Stephanie Oliver, PhD

Assistant Professor, Augustana - Fine Arts & Humanities


Assistant Professor, Augustana - Fine Arts & Humanities




PhD, Western University

MA, Western University

BA (Honours), St. Francis Xavier University


I teach introductory courses in English and senior courses in Canadian, postcolonial, and diasporic literatures. My classes incorporate a variety of learning activities (workshops, collaborative exercises, reflection activities, free-writing, etc.). I also use staged writing assignments to provide students with feedback throughout the writing processIf you are interested in taking one of my classes, please don't hesitate to contact me. For more information on my teaching, see below.


My research focuses on questions of embodiment, identity, and power in relation to issues of race, gender, sexuality, and class. I am particularly interested in representations of the senses, concepts of relationality, and intersections of diaspora, indigeneity, and settler colonialism in Canada. My current research project focuses on the role of smell in Canadian diasporic women's writing. I am also interested in representations of resource extraction sites such as the Alberta tar sands. In addition to my disciplinary research, I participate in the scholarship of teaching and learning (SOTL). For more information on my research, see below.


Journal Articles

  •  “The Politics of Scattering Seeds: Cultivation and Diasporic Settlement.” (In revision)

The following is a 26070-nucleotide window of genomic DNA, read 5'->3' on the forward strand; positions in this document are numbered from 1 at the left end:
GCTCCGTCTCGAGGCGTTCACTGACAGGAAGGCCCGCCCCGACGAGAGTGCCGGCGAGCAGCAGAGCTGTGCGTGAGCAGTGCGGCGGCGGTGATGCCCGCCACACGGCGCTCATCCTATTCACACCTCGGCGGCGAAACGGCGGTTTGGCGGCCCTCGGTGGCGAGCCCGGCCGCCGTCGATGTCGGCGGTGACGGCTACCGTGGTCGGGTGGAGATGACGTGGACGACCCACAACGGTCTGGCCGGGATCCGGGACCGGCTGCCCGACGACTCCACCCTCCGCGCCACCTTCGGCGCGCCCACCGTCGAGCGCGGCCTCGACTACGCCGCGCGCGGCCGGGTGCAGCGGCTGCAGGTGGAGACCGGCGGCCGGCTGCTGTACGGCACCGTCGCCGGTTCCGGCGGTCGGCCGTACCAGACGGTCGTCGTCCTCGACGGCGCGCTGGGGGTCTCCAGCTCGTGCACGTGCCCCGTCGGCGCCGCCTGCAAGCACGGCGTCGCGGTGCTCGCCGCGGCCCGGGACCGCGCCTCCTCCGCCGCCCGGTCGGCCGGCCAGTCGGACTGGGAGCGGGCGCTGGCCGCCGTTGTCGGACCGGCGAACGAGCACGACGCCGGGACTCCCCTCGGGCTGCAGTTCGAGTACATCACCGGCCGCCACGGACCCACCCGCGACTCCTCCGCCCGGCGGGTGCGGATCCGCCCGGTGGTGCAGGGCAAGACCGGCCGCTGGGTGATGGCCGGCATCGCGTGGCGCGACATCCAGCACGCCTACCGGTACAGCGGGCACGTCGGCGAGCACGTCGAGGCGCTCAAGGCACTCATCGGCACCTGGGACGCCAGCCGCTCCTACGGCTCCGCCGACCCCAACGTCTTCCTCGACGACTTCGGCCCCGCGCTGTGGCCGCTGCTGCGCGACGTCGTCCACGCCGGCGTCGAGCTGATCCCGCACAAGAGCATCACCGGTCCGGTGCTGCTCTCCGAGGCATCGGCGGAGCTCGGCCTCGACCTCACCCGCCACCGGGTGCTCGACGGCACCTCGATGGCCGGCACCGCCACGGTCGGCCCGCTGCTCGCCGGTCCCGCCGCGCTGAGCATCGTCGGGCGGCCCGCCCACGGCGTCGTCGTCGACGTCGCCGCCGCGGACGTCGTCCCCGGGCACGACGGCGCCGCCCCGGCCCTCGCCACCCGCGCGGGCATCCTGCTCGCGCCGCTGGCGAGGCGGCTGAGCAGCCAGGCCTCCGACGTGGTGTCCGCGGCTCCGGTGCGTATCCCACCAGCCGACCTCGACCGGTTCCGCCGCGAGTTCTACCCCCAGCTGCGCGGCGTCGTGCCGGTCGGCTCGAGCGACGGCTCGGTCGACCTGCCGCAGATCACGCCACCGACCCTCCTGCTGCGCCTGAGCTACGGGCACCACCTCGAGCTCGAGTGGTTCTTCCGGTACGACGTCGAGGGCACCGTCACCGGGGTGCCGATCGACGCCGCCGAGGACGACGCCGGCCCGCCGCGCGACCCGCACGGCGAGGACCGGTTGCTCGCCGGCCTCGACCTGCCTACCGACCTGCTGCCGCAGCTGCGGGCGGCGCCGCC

Scholarship of Teaching and Learning (SOTL)


Before coming to Augustana, I taught a variety of courses in English and Interdisciplinary Studies at Western University and Huron University College in London, Ontario. At Augustana, I have taught the following courses: 

  • AUENG 102: Critical Reading, Critical Writing
  • AUENG 298: Special Topics (Imaginary Homelands: Diasporic Literatures in English)
  • AUENG 281/381: Canadian Literature Since 1950

In 2018/19, I will be teaching the following courses:

  • AUENG 103: English Literature From the Romantic Period to the Present
  • AUENG 280/380: Canadian Literature To 1950
  • AUENG 460: Selected Topics: Consuming Difference: Food and Multiculturalism in Canadian Literature


AUENG 102 - Critical Reading, Critical Writing

English 102 has two objectives. The first is to train students in the practices of analytical reading and critical thinking. To that end, we will read engaging literary texts in several genres. The second objective is to help students develop effective communication skills, particularly their writing abilities. To develop writing techniques, we will workshop grammatical skills which will provide the necessary building blocks for university-level writing. Prerequisite: ELA 30-1 or AUENG 101.

Fall Term 2021
AUENG 280 - Canadian Literature to 1950

As well as giving a broad sweep of the development of Canadian literature from colonial times to the middle of the twentieth century, the course focuses on three movements: the Confederation poets such as Roberts, Carman, Lampman, and D.C. Scott; the emergence of fictional realism in the works of Grove, Callaghan, MacLennan, and Wilson; and the revolt of the poets of the 1920s, F. R. Scott, Smith, Pratt, Klein, and Livesay. Prerequisites: *3 in English at the 100-level. Note: Not to be taken by students with credit in AUENG 380.

Winter Term 2022
AUENG 460 - Selected Topics in English Studies

Advanced study of selected authors, works, periods, and critical approaches. Focus and content of each course are determined by student and faculty interests, and vary from year to year. Prerequisites: Fourth-year standing or consent of the instructor; previous course(s) in English as determined by the instructor.

Fall Term 2021
AUIDS 101 - Topics in Liberal Studies

Selected topics that highlight the interdisciplinary nature of the Liberal Arts and Sciences. This seminar-style class is a key aspect of the Augustana First Year Experience. The focus and content of each course are determined by faculty interests, and vary from year to year.

Fall Term 2021

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